Introduction to Epidemiology

Subject POPH90014 (2014)

Note: This is an archived Handbook entry from 2014.

Credit Points: 12.50
Level: 9 (Graduate/Postgraduate)
Dates & Locations:

This subject is not offered in 2014.

Time Commitment: Contact Hours: 24 hours: 2 hours per week for 12 weeks.
Total Time Commitment:

120 hours





Recommended Background Knowledge:


Non Allowed Subjects:


Core Participation Requirements:

For the purposes of considering request for Reasonable Adjustments under the Disability Standards for Education (Cwth 2005), and Students Experiencing Academic Disadvantage Policy, academic requirements for this subject are articulated in the Subject Description, Subject Objectives, Generic Skills and Assessment Requirements of this entry.
The University is dedicated to provide support to those with special requirements. Further details on the disability support scheme can be found at the Disability Liaison Unit website.



Academic Programs Office
Melbourne School of Population and Global Health
Tel: +61 3 8344 9339
Fax: +61 3 8344 0824

Subject Overview:

This subject is a core subject within the Master of Public Health, the Master of Epidemiology and the Master of Science (Epidemiology). Students should enrol in this subject early in their program of study.

Epidemiology is the discipline of studying the distribution and determinants of disease in populations and is a fundamental science of public health. It plays major roles in the development and evaluation of the policy and practice of public health and health care.

The subject covers measures of disease frequency, measures of association between disease and potential risk factors and measures of the impact of specific risk factors. The common experimental and observational study designs, and systematic reviews, and their relative strengths and weaknesses are discussed. The implications of common types of bias (selection bias, information bias, and confounding) are discussed, as are methods to minimise them. Causal inference is considered within a framework of critical appraisal of epidemiological evidence. The validity and performance of screening and diagnostic tests are considered. Current infectious diseases will also be examined by considering the principles of infectious disease transmission. Surveillance systems and the data produced from these systems will be analysed and examined in the framework of the public health decisions that are made on the basis these data.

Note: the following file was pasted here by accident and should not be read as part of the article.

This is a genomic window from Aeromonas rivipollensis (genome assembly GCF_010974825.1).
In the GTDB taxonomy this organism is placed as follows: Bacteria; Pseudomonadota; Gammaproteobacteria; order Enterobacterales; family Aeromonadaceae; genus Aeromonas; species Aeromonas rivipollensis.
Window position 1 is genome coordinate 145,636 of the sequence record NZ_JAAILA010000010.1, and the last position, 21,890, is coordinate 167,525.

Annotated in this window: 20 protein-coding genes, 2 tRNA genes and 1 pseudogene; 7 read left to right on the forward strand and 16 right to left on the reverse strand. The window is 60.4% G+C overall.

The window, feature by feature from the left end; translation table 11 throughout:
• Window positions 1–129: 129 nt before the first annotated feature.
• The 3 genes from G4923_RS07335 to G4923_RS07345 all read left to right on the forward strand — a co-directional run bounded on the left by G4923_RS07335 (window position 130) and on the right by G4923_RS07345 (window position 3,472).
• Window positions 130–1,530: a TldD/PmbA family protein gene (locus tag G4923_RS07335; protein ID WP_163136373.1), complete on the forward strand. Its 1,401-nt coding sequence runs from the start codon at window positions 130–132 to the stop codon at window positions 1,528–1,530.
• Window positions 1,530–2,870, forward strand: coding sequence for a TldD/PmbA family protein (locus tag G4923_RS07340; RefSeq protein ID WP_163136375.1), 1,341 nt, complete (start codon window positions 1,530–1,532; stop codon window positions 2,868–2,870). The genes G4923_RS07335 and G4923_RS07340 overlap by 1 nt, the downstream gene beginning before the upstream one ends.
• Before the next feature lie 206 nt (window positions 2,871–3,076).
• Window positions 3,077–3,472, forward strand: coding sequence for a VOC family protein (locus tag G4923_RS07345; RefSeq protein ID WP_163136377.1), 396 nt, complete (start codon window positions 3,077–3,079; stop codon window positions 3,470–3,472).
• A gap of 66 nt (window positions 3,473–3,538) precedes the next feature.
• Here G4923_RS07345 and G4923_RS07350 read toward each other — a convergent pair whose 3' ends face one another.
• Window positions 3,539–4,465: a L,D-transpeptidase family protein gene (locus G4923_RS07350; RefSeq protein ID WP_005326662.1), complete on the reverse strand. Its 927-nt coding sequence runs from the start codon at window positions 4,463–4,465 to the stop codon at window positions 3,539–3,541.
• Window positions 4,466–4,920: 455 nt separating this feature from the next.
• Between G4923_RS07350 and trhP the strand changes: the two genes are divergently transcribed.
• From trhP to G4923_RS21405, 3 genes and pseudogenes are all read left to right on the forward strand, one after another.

Learning Outcomes:

At the completion of this subject, students are expected to be able to:

  • Calculate and interpret measures of disease frequency, association and impact.
  • Recognise confounding and the common forms of bias in epidemiological studies and discuss means to minimise their effects.
  • Recognise the roles, strengths, weaknesses and ethical conduct of randomised controlled trials, systematic reviews and the common observational designs.
  • Perform a basic critical appraisal of an epidemiological study.
  • Calculate and interpret measures of screening and diagnostic test.
  • Assess whether associations are likely to be causal or non-causal
  • Describe the basic principles in infectious disease transmission and apply these to diseases of global public health concern
  • Describe and compare the different types of surveillance systems. Locate and interpret the routine data collected in these systems.
  • Two short-answer assignments of 750 words each, due in weeks 3 and 6 (15% each)
  • One long answer assignment of 1200 words due in week 12 (23%)
  • One group (3 students) assignment of 2500 words due in week 9 (17%)
  • A 1.5 hour open-book examination to be held during the examination period (30%)
Prescribed Texts:

Webb P, Bain C Essential Epidemiology, 2nd edition. Cambridge University Press 2010

Recommended Texts:


Breadth Options:

This subject is not available as a breadth subject.

Fees Information: Subject EFTSL, Level, Discipline & Census Date
Generic Skills:

Upon completion of this subject, students will have developed skills in:

• Critical thinking and analysis
• Finding, evaluating and using relevant information
• Problem-solving
• Written communication
• Using computers

Links to further information:
Related Course(s): Master of Adolescent Health & Welfare
Master of Adolescent Health & Wellbeing
Master of Epidemiology
Master of Public Health
Master of Science (Epidemiology)
Related Majors/Minors/Specialisations: Development
Doctor of Medicine
Energy Efficiency Modelling and Implementation
Energy Efficiency Modelling and Implementation
Epidemiology and Biostatistics
Gender and Women's Health
Global Health
Health Economics and Economic Evaluation
Health Program Evaluation
Health Social Sciences
Indigenous Health
Integrated Water Catchment Management
Integrated Water Catchment Management
Primary Care
Public Health
Public Health
Sexual Health
Tailored Specialisation
Tailored Specialisation
Waste Management
Waste Management

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